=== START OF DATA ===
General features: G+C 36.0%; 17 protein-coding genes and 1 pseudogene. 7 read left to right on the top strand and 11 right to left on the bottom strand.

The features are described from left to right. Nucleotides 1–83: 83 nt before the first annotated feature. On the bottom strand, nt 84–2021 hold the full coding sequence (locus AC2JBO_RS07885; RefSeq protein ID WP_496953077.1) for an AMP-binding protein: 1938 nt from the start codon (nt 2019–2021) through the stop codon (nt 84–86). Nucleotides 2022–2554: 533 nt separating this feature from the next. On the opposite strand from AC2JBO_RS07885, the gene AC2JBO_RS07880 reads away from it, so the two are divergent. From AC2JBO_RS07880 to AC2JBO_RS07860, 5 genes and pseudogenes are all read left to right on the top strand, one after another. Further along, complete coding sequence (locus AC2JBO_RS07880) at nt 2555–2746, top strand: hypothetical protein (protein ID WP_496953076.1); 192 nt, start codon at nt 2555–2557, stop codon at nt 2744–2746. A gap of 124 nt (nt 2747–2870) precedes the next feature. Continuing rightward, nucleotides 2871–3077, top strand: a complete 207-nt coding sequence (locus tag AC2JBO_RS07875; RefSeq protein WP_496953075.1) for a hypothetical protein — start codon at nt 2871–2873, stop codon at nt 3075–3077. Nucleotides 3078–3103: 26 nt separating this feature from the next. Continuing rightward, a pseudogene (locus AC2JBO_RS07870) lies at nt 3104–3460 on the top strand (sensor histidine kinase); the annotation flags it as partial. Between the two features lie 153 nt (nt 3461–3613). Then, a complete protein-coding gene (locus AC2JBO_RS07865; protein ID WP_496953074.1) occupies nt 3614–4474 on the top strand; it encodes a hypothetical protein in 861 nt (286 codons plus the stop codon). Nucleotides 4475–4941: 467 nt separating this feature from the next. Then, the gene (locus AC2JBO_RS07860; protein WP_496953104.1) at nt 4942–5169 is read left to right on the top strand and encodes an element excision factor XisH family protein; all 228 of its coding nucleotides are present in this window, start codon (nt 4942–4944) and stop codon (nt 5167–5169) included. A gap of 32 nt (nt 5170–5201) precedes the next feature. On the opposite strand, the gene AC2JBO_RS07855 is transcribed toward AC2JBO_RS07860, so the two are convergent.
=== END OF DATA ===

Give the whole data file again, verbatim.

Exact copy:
General features: G+C 36.0%; 17 protein-coding genes and 1 pseudogene. 7 read left to right on the top strand and 11 right to left on the bottom strand.

The features are described from left to right. Nucleotides 1–83: 83 nt before the first annotated feature. On the bottom strand, nt 84–2021 hold the full coding sequence (locus AC2JBO_RS07885; RefSeq protein ID WP_496953077.1) for an AMP-binding protein: 1938 nt from the start codon (nt 2019–2021) through the stop codon (nt 84–86). Nucleotides 2022–2554: 533 nt separating this feature from the next. On the opposite strand from AC2JBO_RS07885, the gene AC2JBO_RS07880 reads away from it, so the two are divergent. From AC2JBO_RS07880 to AC2JBO_RS07860, 5 genes and pseudogenes are all read left to right on the top strand, one after another. Further along, complete coding sequence (locus AC2JBO_RS07880) at nt 2555–2746, top strand: hypothetical protein (protein ID WP_496953076.1); 192 nt, start codon at nt 2555–2557, stop codon at nt 2744–2746. A gap of 124 nt (nt 2747–2870) precedes the next feature. Continuing rightward, nucleotides 2871–3077, top strand: a complete 207-nt coding sequence (locus tag AC2JBO_RS07875; RefSeq protein WP_496953075.1) for a hypothetical protein — start codon at nt 2871–2873, stop codon at nt 3075–3077. Nucleotides 3078–3103: 26 nt separating this feature from the next. Continuing rightward, a pseudogene (locus AC2JBO_RS07870) lies at nt 3104–3460 on the top strand (sensor histidine kinase); the annotation flags it as partial. Between the two features lie 153 nt (nt 3461–3613). Then, a complete protein-coding gene (locus AC2JBO_RS07865; protein ID WP_496953074.1) occupies nt 3614–4474 on the top strand; it encodes a hypothetical protein in 861 nt (286 codons plus the stop codon). Nucleotides 4475–4941: 467 nt separating this feature from the next. Then, the gene (locus AC2JBO_RS07860; protein WP_496953104.1) at nt 4942–5169 is read left to right on the top strand and encodes an element excision factor XisH family protein; all 228 of its coding nucleotides are present in this window, start codon (nt 4942–4944) and stop codon (nt 5167–5169) included. A gap of 32 nt (nt 5170–5201) precedes the next feature. On the opposite strand, the gene AC2JBO_RS07855 is transcribed toward AC2JBO_RS07860, so the two are convergent.